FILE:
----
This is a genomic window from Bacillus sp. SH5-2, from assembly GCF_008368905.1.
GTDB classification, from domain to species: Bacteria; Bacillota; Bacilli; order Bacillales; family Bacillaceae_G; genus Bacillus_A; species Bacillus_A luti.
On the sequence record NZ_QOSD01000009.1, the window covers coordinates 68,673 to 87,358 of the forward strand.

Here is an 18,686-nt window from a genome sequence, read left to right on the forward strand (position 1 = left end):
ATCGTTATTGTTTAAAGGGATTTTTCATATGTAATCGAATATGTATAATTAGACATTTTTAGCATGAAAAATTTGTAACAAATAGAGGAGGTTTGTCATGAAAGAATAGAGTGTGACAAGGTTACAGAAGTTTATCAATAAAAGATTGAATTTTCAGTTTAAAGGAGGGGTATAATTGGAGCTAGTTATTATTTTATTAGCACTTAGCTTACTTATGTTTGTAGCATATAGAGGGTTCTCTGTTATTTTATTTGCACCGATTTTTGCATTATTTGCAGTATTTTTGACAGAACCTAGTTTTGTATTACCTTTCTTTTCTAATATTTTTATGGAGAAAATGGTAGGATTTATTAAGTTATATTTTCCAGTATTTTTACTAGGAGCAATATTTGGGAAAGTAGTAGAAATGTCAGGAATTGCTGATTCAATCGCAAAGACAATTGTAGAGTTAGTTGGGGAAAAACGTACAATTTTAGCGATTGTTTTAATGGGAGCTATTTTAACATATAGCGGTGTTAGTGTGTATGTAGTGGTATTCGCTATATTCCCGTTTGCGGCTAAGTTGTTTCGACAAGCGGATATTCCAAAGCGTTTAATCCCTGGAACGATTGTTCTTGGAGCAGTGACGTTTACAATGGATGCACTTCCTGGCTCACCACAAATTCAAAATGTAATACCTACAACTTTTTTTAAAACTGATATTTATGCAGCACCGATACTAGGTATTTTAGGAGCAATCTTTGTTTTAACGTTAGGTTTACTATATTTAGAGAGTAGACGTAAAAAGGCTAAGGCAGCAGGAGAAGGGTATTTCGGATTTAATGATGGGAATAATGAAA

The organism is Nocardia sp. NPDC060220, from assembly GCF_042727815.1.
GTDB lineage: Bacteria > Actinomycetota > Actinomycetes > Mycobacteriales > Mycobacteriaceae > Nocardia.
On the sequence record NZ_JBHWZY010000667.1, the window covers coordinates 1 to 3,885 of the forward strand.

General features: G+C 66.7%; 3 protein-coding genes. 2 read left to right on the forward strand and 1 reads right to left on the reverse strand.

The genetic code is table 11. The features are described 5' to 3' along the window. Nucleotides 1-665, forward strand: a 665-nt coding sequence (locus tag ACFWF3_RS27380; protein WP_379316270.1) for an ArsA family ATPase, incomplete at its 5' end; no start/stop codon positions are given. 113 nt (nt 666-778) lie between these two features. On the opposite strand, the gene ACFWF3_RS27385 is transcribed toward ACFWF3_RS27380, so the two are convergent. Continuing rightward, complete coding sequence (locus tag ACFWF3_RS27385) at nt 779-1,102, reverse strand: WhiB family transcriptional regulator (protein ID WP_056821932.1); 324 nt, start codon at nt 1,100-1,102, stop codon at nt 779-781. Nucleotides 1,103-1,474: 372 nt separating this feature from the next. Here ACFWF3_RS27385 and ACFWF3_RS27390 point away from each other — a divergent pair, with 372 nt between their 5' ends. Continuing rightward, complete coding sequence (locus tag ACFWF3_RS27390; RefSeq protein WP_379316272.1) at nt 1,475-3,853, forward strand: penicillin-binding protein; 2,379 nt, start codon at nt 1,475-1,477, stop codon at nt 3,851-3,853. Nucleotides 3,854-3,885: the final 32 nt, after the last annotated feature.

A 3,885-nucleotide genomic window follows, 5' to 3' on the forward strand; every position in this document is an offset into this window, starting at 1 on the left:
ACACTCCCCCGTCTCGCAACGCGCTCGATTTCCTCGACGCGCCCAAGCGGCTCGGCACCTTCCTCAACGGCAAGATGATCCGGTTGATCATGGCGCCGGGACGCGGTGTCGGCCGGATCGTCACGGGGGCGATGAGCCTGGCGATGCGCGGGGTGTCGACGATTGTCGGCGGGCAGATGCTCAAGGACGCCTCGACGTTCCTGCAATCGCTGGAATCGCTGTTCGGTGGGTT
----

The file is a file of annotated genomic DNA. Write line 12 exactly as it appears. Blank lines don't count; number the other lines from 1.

ACACTCCCCCGTCTCGCAACGCGCTCGATTTCCTCGACGCGCCCAAGCGGCTCGGCACCTTCCTCAACGGCAAGATGATCCGGTTGATCATGGCGCCGGGACGCGGTGTCGGCCGGATCGTCACGGGGGCGATGAGCCTGGCGATGCGCGGGGTGTCGACGATTGTCGGCGGGCAGATGCTCAAGGACGCCTCGACGTTCCTGCAATCGCTGGAATCGCTGTTCGGTGGGTT